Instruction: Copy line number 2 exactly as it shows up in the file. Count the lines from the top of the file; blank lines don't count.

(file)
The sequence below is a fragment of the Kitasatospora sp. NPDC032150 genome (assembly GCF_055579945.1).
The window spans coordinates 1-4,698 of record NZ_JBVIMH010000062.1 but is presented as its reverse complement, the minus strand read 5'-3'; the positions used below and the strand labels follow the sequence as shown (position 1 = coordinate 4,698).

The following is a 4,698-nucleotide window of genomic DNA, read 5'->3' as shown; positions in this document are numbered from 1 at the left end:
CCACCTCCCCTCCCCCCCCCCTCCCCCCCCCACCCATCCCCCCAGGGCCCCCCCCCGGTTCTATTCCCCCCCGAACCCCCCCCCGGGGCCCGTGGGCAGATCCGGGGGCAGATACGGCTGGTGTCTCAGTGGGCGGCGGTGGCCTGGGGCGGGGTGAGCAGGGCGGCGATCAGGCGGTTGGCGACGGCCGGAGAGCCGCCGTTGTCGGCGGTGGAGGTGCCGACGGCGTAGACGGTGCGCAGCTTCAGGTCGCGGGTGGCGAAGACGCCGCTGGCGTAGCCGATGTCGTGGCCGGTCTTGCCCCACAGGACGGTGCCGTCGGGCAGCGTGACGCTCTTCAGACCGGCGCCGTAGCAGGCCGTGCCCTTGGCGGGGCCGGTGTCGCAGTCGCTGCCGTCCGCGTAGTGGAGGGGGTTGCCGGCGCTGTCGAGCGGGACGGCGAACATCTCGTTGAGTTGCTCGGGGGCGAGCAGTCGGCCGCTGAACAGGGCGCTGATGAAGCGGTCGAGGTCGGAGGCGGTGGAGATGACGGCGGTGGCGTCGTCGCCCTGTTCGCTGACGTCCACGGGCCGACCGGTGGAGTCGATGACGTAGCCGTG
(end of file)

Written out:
The window spans coordinates 1-4,698 of record NZ_JBVIMH010000062.1 but is presented as its reverse complement, the minus strand read 5'-3'; the positions used below and the strand labels follow the sequence as shown (position 1 = coordinate 4,698).